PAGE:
Sydney: Seagrasses can hold as much carbon as the world`s temperate and tropical forests and play an important role in mitigating in climate change, says a first global analysis conducted by researchers.
Results gathered from 3,640 observations of 946 distinct seagrass meadows across the globe show that coastal seagrass beds store up to 83,000 metric tonnes of carbon per square kilometre, mostly in the soils below them. Comparatively, a typical land forest stores around 30,000 metric tonnes per sq.km.
"These results show that seagrass meadows are key sites for carbon storage and probably are far more important as carbon dioxide sinks deeper than we realised," Gary Kendrick, professor at the University of Western Australia, was quoted as saying in the journal Nature Geoscience.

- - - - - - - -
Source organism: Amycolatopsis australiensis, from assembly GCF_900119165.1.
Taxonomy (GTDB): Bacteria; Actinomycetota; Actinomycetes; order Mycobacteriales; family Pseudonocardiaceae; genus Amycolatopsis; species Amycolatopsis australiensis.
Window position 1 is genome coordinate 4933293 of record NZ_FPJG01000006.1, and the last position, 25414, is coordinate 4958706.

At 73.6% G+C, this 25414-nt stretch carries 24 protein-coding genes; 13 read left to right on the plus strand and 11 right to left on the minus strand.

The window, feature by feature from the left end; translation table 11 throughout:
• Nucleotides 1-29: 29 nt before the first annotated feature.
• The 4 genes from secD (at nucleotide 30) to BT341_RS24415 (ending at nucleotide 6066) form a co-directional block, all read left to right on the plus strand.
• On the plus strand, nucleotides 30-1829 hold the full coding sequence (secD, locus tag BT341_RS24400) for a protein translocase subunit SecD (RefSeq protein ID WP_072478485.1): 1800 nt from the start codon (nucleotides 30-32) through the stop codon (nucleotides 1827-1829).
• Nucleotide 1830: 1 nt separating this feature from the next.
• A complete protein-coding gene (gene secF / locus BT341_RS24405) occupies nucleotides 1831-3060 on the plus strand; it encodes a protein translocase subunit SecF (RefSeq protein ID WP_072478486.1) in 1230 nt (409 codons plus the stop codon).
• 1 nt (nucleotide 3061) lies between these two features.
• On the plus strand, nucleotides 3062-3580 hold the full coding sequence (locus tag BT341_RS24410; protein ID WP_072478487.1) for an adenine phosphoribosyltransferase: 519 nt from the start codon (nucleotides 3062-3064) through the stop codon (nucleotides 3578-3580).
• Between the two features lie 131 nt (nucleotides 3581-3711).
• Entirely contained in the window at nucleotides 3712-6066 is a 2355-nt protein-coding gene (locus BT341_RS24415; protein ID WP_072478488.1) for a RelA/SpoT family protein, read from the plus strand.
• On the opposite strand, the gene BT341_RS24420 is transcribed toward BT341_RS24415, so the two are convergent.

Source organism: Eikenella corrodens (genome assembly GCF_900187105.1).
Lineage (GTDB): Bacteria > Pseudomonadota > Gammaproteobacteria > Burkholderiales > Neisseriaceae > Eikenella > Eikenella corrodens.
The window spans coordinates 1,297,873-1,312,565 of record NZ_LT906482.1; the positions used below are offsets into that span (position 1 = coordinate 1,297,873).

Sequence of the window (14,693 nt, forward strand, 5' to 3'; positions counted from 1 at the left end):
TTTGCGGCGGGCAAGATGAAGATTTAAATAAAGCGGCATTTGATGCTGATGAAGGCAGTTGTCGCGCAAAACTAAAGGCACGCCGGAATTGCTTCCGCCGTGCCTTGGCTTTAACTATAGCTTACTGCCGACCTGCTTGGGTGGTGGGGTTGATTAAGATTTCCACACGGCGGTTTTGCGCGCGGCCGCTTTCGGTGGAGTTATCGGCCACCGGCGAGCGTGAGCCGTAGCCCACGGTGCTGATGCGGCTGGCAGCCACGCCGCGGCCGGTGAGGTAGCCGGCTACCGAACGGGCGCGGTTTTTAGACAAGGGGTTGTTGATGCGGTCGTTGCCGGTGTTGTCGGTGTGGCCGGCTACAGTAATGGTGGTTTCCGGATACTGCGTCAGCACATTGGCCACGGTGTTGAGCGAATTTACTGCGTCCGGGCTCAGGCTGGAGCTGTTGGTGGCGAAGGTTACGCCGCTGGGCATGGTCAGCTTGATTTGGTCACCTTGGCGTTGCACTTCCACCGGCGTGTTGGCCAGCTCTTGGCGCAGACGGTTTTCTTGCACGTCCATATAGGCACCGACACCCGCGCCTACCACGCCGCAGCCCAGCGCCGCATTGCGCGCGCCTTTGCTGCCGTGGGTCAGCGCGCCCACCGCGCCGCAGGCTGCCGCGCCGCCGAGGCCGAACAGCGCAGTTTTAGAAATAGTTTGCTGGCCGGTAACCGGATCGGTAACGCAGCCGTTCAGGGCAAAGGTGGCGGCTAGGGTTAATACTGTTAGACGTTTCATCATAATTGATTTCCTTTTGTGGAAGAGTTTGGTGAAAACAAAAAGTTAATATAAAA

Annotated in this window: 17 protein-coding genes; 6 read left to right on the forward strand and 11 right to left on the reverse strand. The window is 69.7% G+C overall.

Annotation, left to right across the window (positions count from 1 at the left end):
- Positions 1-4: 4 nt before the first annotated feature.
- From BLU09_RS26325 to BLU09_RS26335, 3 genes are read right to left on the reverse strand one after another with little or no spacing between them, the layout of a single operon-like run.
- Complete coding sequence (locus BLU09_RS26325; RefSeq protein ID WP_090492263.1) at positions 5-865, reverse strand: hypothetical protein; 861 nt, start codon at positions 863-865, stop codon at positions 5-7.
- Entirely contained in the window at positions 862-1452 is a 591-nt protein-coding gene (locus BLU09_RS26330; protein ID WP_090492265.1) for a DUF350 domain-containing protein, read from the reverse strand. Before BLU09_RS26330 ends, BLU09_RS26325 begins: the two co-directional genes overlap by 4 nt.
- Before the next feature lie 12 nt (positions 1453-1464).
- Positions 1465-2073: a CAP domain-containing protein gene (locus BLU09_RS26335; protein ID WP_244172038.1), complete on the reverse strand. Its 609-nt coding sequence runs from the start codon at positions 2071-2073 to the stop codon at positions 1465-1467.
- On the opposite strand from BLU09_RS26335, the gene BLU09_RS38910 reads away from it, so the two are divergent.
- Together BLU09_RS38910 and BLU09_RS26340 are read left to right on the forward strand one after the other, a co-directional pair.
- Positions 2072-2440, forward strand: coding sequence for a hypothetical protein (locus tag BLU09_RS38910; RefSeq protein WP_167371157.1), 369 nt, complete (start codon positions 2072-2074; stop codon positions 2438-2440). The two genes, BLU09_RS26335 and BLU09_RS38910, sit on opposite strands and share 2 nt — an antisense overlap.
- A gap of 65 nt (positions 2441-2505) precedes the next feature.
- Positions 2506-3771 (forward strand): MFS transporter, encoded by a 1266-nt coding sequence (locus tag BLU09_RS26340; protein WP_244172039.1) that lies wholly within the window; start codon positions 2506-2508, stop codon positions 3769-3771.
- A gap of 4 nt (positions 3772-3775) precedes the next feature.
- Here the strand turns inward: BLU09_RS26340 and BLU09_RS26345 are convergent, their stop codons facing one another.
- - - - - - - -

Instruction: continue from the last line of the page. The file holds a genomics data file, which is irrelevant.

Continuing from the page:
Kendrick and colleague Carlos Duarte co-authored the study with James Fourqurean, biology professor at Florida International University, US.
The research also estimates that, although seagrass meadows occupy less than 0.2 per cent of the world`s oceans, they are responsible for more than 10 per cent of all `blue carbon` stores buried annually in the ocean and rival carbon stores in the extensive peat deposits of mangroves, according to a university statement.
Data sets as deep as one metre were concentrated in Florida Bay, US, the Spanish coast of the western Mediterranean, and Shark Bay, western Australia.
The greatest concentration of carbon found was in the Mediterranean, where seagrass meadows stored 90 percent of their carbon in the soil and continue to build on this indefinitely.
Seagrasses are among the world`s most threatened eco-systems. These unusual marine flowering plants are called seagrasses because in many species the leaves are long and narrow, and they often grow in large "meadows" which look like grassland.
Around 29 percent of all historic seagrass meadows have been destroyed, mainly due to dredging and degradation of water quality and a further 1.5 per cent of seagrass meadows are lost each year.